Neha Therani Bagri, Quartz, 6/5/2017
The water has been inching closer to Rita Falgout’s house, lapping at the edges of her front yard. Her home is one of 29 in Isle de Jean Charles, a narrow island in the bayous of southeastern Louisiana that is slowly sinking into the Gulf of Mexico. The island, home to members of the Biloxi-Chitimacha-Choctaw and the United Houma Nation tribes, is reached by a lone road that passes through the marshland with water on either side. Since 1955, the island has lost 98% of its land.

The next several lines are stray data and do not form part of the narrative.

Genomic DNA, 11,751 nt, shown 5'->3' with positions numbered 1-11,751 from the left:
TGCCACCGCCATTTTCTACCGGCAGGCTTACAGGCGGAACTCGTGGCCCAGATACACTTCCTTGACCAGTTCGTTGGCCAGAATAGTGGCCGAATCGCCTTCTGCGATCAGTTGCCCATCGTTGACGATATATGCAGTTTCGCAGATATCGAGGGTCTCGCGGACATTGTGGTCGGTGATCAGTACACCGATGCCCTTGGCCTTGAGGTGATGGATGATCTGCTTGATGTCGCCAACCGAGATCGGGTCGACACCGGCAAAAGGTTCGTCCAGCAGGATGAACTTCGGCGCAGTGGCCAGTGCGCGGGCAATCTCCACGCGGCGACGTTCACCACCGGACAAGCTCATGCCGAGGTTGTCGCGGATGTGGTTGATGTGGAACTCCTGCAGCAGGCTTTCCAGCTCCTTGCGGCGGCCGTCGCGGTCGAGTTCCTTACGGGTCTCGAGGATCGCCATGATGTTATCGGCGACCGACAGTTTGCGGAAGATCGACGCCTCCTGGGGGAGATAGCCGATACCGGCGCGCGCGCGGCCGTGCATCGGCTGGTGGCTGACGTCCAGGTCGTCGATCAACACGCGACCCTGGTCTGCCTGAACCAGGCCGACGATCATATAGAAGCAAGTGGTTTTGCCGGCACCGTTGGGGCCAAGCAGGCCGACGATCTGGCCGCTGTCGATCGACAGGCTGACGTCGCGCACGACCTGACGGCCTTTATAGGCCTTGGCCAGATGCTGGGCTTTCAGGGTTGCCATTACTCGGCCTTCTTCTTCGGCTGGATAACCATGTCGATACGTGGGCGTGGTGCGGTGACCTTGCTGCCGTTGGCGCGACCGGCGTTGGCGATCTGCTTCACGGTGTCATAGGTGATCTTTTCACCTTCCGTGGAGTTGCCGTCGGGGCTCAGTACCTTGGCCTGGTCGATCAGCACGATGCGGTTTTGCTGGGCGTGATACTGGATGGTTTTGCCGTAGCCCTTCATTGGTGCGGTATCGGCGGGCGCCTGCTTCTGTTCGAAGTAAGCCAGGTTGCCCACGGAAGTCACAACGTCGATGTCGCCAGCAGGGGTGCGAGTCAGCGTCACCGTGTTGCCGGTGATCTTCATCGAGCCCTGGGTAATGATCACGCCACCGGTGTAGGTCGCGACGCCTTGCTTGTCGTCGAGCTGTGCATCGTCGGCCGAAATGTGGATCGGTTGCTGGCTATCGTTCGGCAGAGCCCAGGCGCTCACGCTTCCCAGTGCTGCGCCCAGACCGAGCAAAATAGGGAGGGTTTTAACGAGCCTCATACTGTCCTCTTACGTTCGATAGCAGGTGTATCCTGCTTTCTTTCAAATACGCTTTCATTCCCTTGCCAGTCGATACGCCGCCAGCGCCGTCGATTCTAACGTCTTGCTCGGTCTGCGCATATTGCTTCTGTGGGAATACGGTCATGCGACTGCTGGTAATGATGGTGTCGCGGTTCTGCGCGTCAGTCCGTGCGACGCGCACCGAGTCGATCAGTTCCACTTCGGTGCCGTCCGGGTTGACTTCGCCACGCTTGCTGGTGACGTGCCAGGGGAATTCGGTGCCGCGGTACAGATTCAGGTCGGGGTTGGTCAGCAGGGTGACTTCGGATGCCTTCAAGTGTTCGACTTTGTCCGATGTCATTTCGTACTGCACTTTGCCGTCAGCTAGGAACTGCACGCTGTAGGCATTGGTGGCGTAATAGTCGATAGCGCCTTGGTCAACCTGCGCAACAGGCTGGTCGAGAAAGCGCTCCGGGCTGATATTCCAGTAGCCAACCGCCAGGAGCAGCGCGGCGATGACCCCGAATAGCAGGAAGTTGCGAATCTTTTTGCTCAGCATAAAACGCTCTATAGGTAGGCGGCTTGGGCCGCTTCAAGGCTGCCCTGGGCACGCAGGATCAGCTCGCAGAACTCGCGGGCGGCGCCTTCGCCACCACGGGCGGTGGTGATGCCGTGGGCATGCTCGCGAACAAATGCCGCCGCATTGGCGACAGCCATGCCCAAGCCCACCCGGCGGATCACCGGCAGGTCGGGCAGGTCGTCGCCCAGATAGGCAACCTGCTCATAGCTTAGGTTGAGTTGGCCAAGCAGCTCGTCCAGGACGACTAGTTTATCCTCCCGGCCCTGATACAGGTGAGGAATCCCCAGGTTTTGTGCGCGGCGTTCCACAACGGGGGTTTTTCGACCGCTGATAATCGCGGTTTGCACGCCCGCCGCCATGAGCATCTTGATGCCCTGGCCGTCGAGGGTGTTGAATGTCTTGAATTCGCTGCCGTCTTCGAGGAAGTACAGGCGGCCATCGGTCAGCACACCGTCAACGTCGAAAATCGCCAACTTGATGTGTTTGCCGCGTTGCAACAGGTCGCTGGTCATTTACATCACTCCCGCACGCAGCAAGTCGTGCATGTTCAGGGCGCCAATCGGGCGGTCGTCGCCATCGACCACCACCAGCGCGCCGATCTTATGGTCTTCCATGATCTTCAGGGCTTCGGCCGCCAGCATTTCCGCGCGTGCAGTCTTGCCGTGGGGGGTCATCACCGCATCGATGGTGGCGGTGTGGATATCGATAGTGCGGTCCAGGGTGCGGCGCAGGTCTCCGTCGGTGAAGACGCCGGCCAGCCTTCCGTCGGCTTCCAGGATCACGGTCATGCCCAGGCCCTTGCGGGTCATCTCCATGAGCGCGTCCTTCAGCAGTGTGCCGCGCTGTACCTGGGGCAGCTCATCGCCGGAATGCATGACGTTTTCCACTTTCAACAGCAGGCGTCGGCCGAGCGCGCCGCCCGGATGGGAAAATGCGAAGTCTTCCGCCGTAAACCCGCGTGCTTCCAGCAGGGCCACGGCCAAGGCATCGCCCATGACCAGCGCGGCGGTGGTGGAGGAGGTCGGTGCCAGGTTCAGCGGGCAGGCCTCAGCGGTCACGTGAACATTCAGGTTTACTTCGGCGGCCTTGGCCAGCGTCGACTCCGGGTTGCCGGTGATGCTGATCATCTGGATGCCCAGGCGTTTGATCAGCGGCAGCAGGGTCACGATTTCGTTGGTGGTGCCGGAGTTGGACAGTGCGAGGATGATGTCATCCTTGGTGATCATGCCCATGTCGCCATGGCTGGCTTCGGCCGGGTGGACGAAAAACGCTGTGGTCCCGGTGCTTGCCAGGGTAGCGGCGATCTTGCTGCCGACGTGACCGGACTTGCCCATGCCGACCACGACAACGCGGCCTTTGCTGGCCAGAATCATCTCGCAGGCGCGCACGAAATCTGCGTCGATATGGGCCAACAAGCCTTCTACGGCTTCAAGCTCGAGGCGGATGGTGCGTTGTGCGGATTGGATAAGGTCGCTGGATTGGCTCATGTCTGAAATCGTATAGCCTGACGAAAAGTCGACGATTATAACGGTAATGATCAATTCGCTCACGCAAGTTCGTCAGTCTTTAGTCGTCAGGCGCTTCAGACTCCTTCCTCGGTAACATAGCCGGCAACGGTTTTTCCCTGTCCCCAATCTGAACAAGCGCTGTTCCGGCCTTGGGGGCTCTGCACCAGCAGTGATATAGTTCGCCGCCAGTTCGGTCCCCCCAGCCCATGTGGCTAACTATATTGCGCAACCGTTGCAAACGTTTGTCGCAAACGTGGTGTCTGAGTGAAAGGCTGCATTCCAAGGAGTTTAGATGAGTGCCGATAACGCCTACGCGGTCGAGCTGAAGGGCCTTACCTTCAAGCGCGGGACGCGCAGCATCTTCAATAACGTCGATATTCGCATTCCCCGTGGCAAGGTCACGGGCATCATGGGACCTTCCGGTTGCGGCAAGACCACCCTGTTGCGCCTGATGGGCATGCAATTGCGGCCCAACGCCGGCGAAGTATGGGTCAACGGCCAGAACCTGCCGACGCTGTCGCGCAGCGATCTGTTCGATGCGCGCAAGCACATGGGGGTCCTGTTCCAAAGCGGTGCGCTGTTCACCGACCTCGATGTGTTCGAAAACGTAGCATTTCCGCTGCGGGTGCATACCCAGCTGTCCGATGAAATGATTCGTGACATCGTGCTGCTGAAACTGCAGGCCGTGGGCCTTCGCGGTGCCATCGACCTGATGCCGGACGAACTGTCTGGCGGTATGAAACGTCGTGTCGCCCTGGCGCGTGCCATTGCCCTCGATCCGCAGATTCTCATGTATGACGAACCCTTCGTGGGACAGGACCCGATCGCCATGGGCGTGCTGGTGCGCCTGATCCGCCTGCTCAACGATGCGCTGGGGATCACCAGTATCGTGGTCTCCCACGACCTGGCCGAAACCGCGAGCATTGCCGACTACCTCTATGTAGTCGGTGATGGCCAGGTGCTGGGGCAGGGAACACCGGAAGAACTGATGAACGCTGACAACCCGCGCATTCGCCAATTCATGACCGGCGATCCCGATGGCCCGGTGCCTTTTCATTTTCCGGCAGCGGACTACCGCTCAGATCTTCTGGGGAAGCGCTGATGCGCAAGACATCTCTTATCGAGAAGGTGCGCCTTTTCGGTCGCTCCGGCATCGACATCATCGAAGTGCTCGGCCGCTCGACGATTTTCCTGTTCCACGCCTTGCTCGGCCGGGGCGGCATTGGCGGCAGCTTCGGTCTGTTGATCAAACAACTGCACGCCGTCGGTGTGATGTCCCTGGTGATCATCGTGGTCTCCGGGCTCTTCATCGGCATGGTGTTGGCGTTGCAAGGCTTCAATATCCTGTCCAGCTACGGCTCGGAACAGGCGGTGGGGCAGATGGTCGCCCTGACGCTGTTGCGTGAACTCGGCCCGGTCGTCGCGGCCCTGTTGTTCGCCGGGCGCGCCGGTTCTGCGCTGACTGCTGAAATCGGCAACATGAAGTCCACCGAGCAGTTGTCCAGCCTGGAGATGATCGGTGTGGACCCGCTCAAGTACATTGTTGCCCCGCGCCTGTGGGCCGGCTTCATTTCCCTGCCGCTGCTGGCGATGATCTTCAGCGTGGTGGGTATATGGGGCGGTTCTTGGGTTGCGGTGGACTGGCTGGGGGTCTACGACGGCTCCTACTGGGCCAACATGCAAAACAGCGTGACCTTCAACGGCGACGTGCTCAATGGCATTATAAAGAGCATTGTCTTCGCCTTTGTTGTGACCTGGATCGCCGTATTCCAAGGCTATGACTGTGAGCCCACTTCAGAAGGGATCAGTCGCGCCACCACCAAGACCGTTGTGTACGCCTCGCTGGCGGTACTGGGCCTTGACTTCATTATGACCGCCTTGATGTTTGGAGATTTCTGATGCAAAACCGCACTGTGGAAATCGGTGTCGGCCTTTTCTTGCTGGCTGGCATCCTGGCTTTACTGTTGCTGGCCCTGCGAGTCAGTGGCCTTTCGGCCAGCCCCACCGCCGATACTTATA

“Now there’s just a little strip of land left,” Falgout, 81, tells Quartz. “That’s all we have. There’s water all around us.” She’s one of just 100 people who lives in Isle de Jean Charles. Few outside know or care what’s going on there. “I’m anxious to go,” she says.
To continue reading the full article, please go here: https://qz.com/994459/the-us-is-relocating-an-entire-town-because-of-climate-change-and-this-is-just-the-beginning/